80. For fiscal 1981, the much-publicized projection of a balanced budget lasted only until the'president's projection for the second The 9 resolution one month later and only until the Senate Budget Committee's projection for the second resolution nine we e ks later. resolution as of the date of this Backgrounder budgeted the greatest increases in both spending and taxes since the budget process began and since the country began to the final totals for fiscal year 1979 (estimated by.OMB the third budget reso l ution for fiscal 1980 prescribed an $80 billion jump in spending and a $70 billion jump in taxes. The Senate Budget Committee projects another $60 billion increase in spending and a $90 billion jump in taxes for fiscal year 1981 The House Budget Committee had not agreed on a second Apart from the process itself, the 96th Congress has also Compared CONCLUSION The 96th Congress has considerably reduced the flow of new legislation tutional authority over the public purse. The budget has begun to control Congr e ss, rather than Congress the budget. Having refused to follow its own disciplinary device, the budget process and having given over so much of its fiscal authority to statutory increases in spending and taxes, Congress has reached a stalemate with regard t o the budget So, in the face of rising public anger about inflation taxation, and government spending, and faced with a collapse of its own budget process together with astonomical increases in taxes and government spending, Congress has decided to take t h e unprecedented step of postponing 50 percent of the 96th Congress until after the elections of the major appropriations bills passed, Congress will leave undone almost all the major decisions of the second session of the 96th Congress antagonisms between the Republican president and a Democrat Congress, has Congress ever passed a significant percentage of its money legislation in a lame-duck session new two-year terms having completed only half of the work that they were elected to accomplish in their cur rent terms. Members of the Senate will have little record of their last year in office prior to standing for re-election.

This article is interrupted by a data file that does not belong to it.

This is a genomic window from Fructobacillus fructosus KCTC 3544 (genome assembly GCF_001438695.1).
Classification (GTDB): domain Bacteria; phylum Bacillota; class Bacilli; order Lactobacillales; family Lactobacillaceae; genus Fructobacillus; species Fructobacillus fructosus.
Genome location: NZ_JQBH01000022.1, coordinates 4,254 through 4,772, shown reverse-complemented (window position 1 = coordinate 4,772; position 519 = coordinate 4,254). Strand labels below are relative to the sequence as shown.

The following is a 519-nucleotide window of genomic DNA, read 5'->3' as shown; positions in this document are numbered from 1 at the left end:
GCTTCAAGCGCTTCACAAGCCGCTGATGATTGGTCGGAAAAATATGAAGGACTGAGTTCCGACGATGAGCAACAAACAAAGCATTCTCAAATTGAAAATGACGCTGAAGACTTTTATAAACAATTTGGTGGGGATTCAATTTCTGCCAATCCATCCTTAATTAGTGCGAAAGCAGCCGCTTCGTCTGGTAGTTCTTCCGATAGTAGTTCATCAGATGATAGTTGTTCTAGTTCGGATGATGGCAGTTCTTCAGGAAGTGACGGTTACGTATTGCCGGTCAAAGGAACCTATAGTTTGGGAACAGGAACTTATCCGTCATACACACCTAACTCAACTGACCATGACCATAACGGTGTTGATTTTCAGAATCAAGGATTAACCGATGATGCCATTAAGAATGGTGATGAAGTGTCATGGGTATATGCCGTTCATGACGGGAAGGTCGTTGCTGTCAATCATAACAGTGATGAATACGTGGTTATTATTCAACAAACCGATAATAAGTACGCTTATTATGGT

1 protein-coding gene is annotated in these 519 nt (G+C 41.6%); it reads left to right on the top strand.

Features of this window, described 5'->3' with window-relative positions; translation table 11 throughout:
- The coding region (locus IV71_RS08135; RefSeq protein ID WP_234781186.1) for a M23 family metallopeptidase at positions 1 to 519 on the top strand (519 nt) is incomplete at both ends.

The 96th Congress will reconvene in November with some perhaps many, of those in attendance having been repudiated at the polls. In ad dition to the entire budget for fiscal 1981, the lame-duck Congress will consider other substantive legislation the SALT treaty being one of the possibilities. With twenty-four Democrat-held seats but only ten Republican-held seats up for re-election in t h e Senate and with the Senate majority being only 59-41 in favor of the Democrats it is conceivable that the 1980 elections could transfer control of the Senate to the Republican But it appears to be afraid to exercise its consti With no budget resolution and not one Only in 1970, a war year and a year of bitter In November, members of the House will stand for election to 10 Party.

If such an eventuality shou L come to pass, any lame-duck attempt to pass the SALT treaty would be certain to provoke bitter re sentment in the Senate receives a majority of electoral votes in the presidential election it is clear that the new House of Representatives, the 97th would elect the next President, since the electoral votes by law are counted officially only on January 6 (3 U.S.C. 15 But a lame-duck Congress, by a simple majority vote, could always change the law Finally, it must be pointed out that in the event no candidate Thomas R. Ascik Policy Analyst I J 0 rn u ro3 UI 00 UY am cL;e J v m d row ec OJ d cu Old aJ0 ic 3 0 rl om E 01 aJcz I v)o d C M 4 cl m a a r a dN m A-2 FY 1977 Beginning Oct. 1, 1976 1st resolution May 13, 1976 2nd Sept. 16, 1976 3rd March 3, 1977 4th May 17, 1977 actual totals FY 1978 beginning Oct. 1, 1977 1st resolution May 17, 1977 2nd Sept. 15, 1 9 77 actual totals FY 1979 beginning Oct. 1, 1978 1st resolution May 17, 1978 2nd Sept. 20, 1978 3rd May 24, 1979 actual (estimated by OMB FY 1980 beginning Oct. 1, 1979 1st resolution May 24, 1979 2nd Oct. 31, 1979 3rd June 12, 1980 FY 1981 beginning Oct. 1 , 1980 1st resolution June 12, 1980 2nd Aug. 21, 1980 TABLE B Expenditures 413.3 bill 413.1 417.3 409.2 402.7 461.0 458.3 45,O. 8 498.8 487.5 494.5 493.4 532.0 547.6 572.7 613.6 633.0 Report of Senate Budget Committee 2nd July 15, 1980 633.8 Carter estima te Revenues 362.5 bill 362.5 347.7 356.6 357.8 396.3 397.0 402.0 447.9 448.7 461.0 456.0 509.0 517.8 525.7 613.8 615.1 604.0 Deficit 50.8 bill 50.6 69.8 52.6 -45.0 64.7 61.3 48.8 50.9 38.8 -33.5 37.4 23.0 -29.8 -47.0 0.2 17.9 29.8